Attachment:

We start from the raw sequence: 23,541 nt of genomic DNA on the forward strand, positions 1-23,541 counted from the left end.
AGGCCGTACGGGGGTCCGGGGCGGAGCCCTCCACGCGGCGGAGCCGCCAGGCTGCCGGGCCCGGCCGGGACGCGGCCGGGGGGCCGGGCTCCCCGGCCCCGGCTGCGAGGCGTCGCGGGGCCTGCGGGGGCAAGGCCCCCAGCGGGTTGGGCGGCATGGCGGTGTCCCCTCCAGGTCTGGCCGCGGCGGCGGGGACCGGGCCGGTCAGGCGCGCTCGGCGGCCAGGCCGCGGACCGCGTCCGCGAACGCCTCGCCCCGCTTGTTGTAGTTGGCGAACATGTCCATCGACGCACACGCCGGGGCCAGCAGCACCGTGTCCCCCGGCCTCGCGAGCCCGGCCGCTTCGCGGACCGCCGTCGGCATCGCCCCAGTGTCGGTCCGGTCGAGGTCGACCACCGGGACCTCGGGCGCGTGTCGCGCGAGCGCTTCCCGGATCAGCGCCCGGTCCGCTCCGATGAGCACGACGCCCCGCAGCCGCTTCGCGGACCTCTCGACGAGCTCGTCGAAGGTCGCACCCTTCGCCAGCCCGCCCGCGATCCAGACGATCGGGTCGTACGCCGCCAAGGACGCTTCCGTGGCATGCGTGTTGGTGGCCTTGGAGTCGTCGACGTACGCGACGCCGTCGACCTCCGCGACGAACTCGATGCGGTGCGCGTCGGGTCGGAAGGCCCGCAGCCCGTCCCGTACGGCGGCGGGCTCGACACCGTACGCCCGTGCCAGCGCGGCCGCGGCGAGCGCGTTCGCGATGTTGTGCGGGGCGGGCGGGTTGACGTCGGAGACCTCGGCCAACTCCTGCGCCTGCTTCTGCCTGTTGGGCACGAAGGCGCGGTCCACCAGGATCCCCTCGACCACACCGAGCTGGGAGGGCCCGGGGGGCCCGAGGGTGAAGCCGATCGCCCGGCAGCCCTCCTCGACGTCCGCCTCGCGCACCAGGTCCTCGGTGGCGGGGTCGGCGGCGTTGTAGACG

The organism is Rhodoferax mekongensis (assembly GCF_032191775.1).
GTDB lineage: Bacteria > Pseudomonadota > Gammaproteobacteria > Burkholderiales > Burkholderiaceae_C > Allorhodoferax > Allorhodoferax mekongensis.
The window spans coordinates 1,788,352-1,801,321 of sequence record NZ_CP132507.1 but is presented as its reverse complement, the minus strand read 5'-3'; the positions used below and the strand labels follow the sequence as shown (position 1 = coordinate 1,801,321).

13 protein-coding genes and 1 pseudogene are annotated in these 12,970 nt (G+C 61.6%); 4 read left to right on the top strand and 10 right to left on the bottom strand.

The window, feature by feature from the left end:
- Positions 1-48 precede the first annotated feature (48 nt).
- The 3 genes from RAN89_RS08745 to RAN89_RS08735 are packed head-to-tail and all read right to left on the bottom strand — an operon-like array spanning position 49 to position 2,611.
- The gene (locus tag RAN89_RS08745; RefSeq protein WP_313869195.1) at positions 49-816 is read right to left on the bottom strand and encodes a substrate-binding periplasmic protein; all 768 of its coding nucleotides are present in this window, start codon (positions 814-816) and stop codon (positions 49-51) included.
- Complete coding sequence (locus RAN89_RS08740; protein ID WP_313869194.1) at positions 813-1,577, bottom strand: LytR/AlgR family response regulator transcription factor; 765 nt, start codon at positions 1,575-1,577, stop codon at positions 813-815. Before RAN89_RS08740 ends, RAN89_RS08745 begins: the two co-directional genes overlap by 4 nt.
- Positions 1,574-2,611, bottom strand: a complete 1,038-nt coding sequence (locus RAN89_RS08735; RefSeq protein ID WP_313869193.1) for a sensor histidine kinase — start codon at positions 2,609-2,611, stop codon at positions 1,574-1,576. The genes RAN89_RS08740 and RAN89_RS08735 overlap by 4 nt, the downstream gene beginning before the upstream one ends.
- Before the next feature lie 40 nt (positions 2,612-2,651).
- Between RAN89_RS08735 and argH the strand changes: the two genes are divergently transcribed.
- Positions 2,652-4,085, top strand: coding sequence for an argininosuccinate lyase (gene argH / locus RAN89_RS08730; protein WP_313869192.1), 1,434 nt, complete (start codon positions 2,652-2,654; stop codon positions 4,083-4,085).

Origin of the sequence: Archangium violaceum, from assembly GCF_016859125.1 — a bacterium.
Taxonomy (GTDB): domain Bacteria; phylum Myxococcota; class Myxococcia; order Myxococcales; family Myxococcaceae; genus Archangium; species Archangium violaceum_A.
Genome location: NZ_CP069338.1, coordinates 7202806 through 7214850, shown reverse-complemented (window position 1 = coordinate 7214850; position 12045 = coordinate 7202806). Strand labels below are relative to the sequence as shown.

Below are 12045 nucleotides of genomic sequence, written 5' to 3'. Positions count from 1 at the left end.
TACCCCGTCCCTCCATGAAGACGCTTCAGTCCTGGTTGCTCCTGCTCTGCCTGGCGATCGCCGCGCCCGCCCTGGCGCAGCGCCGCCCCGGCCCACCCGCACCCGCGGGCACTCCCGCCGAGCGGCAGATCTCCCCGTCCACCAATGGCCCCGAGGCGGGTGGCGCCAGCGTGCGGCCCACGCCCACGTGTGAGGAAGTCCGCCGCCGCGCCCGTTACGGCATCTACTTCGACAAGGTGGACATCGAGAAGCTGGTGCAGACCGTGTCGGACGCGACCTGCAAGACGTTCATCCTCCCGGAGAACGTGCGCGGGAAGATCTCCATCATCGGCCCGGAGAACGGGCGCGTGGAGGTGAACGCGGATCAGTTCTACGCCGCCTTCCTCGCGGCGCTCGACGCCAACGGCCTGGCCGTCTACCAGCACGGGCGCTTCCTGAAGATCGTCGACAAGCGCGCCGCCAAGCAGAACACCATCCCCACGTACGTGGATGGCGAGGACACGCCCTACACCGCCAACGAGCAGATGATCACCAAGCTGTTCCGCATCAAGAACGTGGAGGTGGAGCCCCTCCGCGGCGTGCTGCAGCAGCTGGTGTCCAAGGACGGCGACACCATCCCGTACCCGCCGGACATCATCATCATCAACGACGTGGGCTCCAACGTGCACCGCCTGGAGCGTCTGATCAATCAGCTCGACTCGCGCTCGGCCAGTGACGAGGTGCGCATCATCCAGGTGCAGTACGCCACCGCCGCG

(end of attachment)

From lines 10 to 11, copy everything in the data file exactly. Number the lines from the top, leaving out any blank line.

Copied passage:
- The gene (locus tag RAN89_RS08745; RefSeq protein WP_313869195.1) at positions 49-816 is read right to left on the bottom strand and encodes a substrate-binding periplasmic protein; all 768 of its coding nucleotides are present in this window, start codon (positions 814-816) and stop codon (positions 49-51) included.
- Complete coding sequence (locus RAN89_RS08740; protein ID WP_313869194.1) at positions 813-1,577, bottom strand: LytR/AlgR family response regulator transcription factor; 765 nt, start codon at positions 1,575-1,577, stop codon at positions 813-815. Before RAN89_RS08740 ends, RAN89_RS08745 begins: the two co-directional genes overlap by 4 nt.